The Berejiklian government is being urged by a lower house committee to report within months how the promotion of low-carbon technologies can help revive NSW's economy as well as reducing its dependence on coal.
The five-member lower house Committee on Environment and Planning - three of whom are Liberal MPs - last week agreed to ask the government for the study of the employment and investment opportunities that can be generated by the renewable energy sector and a shift to a low-carbon economy.
Alex Greenwich, the independent MP who is also chair of the committee, said the workforce and economic opportunities from accelerating the take-up of wind and solar energy would be "critical" for the state's rebound from the COVID-19 pandemic.
"Our committee has heard thousands of new jobs are waiting to be created and there has never been a more important time for this," Mr Greenwich said.
The jobs range from construction related to the building of new transmission and storage for the power sector, investment in hydrogen technology, to stepping up energy efficiency in homes and businesses that would have lasting benefits.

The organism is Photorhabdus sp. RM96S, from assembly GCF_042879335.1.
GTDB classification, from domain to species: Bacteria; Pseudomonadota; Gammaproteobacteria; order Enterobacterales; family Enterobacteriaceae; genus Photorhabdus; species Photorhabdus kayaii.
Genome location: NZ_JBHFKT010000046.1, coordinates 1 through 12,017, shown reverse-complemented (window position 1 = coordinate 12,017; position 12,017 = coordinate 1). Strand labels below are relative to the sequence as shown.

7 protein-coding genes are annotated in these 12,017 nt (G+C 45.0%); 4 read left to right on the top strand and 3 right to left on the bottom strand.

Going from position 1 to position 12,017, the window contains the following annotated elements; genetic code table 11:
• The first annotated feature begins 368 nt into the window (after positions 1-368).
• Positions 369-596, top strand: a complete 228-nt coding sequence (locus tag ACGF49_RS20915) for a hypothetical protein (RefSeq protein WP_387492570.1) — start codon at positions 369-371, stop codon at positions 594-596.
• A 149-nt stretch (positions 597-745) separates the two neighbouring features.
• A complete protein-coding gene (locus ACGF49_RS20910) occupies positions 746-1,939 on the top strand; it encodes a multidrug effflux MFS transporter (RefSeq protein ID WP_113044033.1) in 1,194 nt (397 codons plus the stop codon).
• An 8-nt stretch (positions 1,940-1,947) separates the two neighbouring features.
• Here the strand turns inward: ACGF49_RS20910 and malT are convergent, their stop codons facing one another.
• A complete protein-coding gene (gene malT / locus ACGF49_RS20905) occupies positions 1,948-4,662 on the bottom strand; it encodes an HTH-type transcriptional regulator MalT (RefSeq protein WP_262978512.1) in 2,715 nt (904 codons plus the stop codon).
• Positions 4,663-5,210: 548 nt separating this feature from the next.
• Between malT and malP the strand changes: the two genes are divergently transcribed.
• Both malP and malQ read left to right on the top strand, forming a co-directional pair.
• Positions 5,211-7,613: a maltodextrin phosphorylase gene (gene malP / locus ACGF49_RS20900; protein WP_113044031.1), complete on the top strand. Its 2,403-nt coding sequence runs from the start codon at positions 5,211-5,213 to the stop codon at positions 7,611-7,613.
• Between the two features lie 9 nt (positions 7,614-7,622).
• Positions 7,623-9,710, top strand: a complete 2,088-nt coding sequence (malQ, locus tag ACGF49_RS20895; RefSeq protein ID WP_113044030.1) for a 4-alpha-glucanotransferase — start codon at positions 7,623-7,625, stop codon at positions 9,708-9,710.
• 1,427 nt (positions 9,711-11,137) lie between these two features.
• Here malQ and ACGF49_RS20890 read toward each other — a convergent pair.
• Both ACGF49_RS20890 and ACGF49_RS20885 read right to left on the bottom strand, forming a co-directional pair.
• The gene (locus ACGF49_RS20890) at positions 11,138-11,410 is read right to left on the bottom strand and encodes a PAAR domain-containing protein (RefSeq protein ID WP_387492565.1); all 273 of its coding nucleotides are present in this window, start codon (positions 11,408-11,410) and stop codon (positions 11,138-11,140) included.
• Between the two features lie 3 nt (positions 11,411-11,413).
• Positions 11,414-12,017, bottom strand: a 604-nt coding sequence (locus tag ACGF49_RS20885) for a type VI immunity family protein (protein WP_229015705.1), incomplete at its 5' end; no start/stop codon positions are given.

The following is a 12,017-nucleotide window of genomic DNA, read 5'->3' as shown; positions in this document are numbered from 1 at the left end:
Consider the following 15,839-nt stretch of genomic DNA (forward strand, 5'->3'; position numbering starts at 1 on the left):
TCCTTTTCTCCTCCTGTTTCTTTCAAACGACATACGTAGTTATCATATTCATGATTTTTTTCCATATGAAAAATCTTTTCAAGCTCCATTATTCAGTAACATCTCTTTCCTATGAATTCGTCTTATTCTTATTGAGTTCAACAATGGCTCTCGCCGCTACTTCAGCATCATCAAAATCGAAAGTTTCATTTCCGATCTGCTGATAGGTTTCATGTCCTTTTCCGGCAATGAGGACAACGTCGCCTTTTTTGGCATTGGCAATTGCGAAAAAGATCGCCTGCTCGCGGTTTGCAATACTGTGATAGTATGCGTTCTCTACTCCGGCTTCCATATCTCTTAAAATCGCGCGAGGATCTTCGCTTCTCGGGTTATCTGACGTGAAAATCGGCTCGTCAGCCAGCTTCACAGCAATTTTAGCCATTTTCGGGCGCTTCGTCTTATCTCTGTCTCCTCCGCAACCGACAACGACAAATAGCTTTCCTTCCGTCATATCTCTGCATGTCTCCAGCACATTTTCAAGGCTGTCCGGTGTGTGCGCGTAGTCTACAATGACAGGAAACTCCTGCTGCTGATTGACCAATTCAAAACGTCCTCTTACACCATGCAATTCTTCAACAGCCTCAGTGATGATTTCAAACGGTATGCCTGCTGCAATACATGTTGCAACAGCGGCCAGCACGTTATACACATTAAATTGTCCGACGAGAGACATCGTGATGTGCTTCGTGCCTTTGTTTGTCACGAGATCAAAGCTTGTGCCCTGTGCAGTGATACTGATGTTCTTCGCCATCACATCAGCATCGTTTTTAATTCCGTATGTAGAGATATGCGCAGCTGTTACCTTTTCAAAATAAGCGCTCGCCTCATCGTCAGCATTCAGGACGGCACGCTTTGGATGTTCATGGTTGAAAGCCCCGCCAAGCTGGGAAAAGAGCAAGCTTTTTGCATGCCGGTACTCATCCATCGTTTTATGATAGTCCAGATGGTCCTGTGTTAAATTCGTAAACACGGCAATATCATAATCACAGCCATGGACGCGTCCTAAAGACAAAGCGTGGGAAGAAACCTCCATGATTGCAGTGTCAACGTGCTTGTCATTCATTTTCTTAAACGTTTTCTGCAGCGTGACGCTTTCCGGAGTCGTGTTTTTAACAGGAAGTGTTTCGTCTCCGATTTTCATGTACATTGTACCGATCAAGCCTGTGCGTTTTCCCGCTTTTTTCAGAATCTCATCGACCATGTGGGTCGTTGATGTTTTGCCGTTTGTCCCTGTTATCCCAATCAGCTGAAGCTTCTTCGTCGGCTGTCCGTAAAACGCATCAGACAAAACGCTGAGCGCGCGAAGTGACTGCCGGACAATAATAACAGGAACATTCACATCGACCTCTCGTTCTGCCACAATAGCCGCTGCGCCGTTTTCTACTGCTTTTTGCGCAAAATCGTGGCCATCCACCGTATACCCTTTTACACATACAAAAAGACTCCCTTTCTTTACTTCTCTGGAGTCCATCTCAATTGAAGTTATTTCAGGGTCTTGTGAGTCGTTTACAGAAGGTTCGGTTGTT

"There is a lot NSW can do to future proof our economy by increasing access and supply of renewable energy both locally and for export," he said.
The committee had planned to hold hearings into its energy inquiry by now in places such as the Hunter Valley, before the coronavirus-linked lockdowns delayed the events.
The recent collapse in export thermal coal prices - now trading at about half their levels of two years ago - has only added to the urgency of weaning the region off fossil fuels, Mr Greenwich said.